An exciting day out in the King’s River Valley

On Saturday I gave a lecture on St Kevin’s road  at  the Hollywood  Co Wicklow . The  audience  was great  and made me feel so welcome.   While having a cup of tea and a chat afterwards   I was told about a number crosses and old roads at the northwest end of the King’s River Valley.  The following  morning I set off to see some of these sites  in the company of  four local people  C.J, Ite, Francis and John,  who kindly gave up their Sunday to  show me around.

So armed with out maps we headed up the Johnstown road  to Valleymount to the townland of Ballintubber.

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View of Poulaphouca Reservoir from the Johnstown road

In Ballintubber is one of the most amazing archaeological site I have ever visited. The site is an enormous broken  granite cross.

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Broken high cross with Francis who is 5 ft 7″ acting as a scale

This large cross was in the process of being moved onto its side  when it broke and was abandoned. As I looked at this  broken cross  I couldn’t help but wonder what the mason said when it broke, I imaging given the effort involved in get the cross  to its semi completed state there was a lot of cursing. The cross was carved from a single piece of rock  probably a large boulder like those scattered around the field.

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Top of the cross

The shaft of the cross is approx. 3m in length and the head is 1.95m. This makes the entire cross approx 5 m tall.  Tool  marks left by the mason  are on the upper face of the cross. The cross really puts into perspective the efforts involved in creating the many high crosses that are found on monastic sites around the county.

For a detailed discussion of this cross see Chris Corlett’s  excellent  article   ‘The abandoned cross at Ballintubber,  Hollywood, Co Wicklow’ (complete reference below).

The next site we visited was a set of stepping-stones on the Kings River in the townland of Walterstown.  These stones could very well be part of an ancient route used by travellers and  pilgrims. They are marked on the 1st edition Ordnance Survey Map of 1840.

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Stepping-stones across the King’s River

Directly opposite the stepping-stones  within a modern forest is  a large flat top mound which may possibly  be a small  Anglo-Norman motte . The site is marked as an enclosure on the RMP maps but  it clearly isn’t one and is a flat topped mound.  If this is  an Anglo-Norman motte its  presence could confirm an ancient route in the area.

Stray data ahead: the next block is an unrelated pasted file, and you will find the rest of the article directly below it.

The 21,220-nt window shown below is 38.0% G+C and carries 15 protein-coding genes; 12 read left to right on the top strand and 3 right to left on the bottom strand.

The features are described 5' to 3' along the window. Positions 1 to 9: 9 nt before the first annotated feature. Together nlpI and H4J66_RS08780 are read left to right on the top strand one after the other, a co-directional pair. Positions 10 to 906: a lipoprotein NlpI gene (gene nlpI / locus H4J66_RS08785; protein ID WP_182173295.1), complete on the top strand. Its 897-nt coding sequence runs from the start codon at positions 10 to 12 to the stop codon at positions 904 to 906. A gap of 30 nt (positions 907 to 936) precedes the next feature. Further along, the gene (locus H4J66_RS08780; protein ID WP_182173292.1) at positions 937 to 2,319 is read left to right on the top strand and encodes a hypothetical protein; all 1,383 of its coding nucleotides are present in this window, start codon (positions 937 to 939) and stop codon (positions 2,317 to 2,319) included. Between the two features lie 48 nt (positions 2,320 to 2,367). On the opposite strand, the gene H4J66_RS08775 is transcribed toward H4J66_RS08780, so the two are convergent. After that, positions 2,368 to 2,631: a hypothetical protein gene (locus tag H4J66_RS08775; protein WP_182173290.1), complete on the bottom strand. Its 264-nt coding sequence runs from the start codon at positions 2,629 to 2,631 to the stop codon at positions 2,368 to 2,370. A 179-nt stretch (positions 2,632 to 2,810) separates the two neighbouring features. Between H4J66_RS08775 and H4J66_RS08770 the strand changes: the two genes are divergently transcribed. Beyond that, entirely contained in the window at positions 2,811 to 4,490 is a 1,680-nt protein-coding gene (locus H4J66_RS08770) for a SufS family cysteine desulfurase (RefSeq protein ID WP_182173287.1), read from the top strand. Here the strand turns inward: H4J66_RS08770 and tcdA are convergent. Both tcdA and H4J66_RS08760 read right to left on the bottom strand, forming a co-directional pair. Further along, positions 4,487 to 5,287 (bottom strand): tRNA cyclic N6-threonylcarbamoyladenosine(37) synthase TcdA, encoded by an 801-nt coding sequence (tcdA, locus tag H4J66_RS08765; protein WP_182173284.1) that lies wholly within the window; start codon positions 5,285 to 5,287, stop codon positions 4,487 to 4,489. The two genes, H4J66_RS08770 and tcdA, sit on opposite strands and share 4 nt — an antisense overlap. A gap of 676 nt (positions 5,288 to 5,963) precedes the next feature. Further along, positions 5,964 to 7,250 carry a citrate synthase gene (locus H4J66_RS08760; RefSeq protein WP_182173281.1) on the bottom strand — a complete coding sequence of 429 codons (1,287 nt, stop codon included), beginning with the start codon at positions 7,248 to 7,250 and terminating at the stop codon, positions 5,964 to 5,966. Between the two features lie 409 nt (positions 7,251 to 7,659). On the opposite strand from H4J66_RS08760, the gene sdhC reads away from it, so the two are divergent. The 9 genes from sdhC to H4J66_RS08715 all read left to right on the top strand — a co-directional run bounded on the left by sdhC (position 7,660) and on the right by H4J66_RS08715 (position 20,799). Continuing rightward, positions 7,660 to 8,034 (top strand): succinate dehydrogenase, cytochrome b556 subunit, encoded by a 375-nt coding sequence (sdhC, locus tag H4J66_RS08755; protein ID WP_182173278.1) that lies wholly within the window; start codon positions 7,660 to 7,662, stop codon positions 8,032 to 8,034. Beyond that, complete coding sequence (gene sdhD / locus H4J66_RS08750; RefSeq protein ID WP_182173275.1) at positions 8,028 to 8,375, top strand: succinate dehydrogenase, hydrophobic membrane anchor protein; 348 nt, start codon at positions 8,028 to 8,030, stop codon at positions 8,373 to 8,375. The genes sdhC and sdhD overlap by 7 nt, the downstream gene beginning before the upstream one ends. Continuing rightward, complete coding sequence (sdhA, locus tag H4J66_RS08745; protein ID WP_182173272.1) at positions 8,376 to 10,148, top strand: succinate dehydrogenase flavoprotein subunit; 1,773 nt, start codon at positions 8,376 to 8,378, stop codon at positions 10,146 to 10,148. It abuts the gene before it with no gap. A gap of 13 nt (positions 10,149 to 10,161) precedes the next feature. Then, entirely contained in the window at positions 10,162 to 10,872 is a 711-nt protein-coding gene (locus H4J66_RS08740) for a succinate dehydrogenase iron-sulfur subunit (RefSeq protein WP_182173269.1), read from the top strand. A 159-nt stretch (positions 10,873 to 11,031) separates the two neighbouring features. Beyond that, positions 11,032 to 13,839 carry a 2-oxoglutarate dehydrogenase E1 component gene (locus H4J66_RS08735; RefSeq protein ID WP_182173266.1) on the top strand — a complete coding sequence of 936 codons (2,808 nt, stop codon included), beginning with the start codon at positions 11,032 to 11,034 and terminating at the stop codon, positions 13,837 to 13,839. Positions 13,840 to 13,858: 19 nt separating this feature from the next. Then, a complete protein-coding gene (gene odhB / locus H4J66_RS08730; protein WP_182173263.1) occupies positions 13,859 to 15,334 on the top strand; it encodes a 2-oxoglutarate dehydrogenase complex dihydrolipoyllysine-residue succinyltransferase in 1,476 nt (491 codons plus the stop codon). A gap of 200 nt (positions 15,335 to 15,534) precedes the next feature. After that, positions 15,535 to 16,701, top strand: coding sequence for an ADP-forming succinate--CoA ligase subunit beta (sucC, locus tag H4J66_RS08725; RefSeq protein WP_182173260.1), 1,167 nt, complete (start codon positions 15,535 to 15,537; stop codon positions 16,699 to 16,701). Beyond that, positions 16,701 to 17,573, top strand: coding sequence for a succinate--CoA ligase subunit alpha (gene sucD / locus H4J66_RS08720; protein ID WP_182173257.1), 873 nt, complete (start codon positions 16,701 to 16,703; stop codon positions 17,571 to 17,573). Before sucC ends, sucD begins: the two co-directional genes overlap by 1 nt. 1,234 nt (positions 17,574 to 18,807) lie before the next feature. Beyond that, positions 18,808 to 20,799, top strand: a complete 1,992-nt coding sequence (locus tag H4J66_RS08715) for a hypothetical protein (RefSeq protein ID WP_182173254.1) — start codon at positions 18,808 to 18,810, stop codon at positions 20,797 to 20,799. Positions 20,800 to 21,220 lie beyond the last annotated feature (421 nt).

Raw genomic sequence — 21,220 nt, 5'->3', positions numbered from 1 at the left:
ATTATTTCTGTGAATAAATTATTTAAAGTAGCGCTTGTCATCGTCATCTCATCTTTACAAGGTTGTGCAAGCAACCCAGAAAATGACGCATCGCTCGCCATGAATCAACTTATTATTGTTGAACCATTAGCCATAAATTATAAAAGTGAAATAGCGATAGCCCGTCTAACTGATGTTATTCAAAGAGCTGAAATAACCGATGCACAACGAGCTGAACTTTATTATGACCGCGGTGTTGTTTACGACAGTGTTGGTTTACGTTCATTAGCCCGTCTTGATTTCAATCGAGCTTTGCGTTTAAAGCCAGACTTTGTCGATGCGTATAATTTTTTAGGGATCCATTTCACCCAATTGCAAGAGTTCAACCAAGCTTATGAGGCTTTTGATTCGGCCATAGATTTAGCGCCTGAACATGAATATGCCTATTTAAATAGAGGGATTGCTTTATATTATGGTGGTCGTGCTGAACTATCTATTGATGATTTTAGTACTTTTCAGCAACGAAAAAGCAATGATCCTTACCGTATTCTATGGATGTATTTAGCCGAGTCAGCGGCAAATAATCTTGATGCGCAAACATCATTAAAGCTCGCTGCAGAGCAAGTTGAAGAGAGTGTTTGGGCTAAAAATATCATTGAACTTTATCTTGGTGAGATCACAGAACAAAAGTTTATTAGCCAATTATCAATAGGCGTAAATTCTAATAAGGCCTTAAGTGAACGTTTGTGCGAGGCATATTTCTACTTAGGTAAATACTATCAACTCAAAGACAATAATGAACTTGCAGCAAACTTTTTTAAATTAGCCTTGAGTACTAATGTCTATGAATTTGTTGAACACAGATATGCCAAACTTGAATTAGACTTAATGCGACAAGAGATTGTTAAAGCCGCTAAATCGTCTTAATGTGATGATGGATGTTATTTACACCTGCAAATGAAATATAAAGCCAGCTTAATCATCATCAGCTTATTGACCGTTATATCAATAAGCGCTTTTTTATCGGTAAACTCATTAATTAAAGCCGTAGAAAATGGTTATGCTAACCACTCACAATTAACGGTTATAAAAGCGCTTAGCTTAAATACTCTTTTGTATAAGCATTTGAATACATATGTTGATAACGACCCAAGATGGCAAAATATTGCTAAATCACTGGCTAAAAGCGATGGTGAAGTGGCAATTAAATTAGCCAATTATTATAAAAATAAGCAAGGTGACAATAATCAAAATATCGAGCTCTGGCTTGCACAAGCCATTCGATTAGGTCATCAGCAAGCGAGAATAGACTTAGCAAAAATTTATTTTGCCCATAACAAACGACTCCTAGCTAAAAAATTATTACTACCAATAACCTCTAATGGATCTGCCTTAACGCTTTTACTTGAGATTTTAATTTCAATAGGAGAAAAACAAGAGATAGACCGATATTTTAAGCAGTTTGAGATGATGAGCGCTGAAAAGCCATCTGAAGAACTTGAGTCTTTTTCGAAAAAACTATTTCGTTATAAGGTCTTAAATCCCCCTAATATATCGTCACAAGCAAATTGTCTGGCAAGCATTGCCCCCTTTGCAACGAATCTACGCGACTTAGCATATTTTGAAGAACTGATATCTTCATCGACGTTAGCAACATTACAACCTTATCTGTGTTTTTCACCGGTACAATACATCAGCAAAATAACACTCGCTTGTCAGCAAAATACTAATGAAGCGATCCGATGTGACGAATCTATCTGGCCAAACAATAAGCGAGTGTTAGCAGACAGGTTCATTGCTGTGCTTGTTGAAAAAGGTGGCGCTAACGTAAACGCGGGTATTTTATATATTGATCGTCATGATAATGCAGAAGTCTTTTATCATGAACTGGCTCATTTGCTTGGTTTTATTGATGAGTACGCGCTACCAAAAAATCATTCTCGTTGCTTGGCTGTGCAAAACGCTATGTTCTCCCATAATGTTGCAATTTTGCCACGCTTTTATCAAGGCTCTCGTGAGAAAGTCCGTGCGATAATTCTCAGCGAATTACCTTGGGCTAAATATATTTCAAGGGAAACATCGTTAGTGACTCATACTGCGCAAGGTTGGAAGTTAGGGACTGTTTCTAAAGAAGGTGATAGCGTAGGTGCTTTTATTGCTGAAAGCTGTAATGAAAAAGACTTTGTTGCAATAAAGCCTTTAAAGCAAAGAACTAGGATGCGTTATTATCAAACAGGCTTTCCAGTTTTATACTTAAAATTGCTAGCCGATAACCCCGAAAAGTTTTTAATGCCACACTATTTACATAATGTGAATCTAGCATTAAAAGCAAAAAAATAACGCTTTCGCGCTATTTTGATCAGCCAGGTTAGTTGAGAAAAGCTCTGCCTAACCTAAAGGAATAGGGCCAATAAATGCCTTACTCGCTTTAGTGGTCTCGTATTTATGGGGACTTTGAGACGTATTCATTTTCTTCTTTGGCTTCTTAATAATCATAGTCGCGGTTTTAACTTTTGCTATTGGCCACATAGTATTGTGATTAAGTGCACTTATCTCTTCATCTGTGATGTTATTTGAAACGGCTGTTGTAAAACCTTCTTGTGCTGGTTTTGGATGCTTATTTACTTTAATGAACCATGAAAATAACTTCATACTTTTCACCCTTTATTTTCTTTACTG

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Possible Anglo-Norman Motte close to the stepping-stones on the King’s River

From  the stepping-stones  we headed on to see a standing stone also in the townland of Walterstown.  This stone  is directly in line with a mountain pass and may also have acted as a route marker for a prehistoric route.

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Standing stone in Walterstown

After a fantastic day  I   said goodbye to my companions   and I headed home via Blessington where I  stopped to see  two high crosses.  Geographically these crosses are the closest  to the Ballintubber cross that I  visited earlier.

The  two crosses were formerly located at Burgage More church and graveyard  but moved to there present locations at the graveyard in Blessington when the  Liffey Valley was flooded. The larger cross is known as   St Mark’s cross,  it is very tall and has unusually long arms and a central boss design. It stands 3.95m high.

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St Mark’s cross in Blessington

The Ordnance survey letters  (1840) refer to the name of the cross as St Mark’s or  St Baoithin’s cross.

The second cross is broken with one of the arms missing and  is  more squat.

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Smaller cross at Blessington

So all in all I had a great weekend and can highly recommend a trip to west Wicklow.

Reference

Corlett, C. 2011.  he abandoned cross at Ballintubber,  Hollywood, Co Wicklow’. Archaeology Ireland, Vol. 25,  No. 2, 26-28.

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4 comments on “An exciting day out in the King’s River Valley

  1. Great post …what good luck to find your local guides!

  2. Michael Kenning says:

    Fascinating – wish we had seen the abandoned high cross when walked St Kevin’s Way last year!

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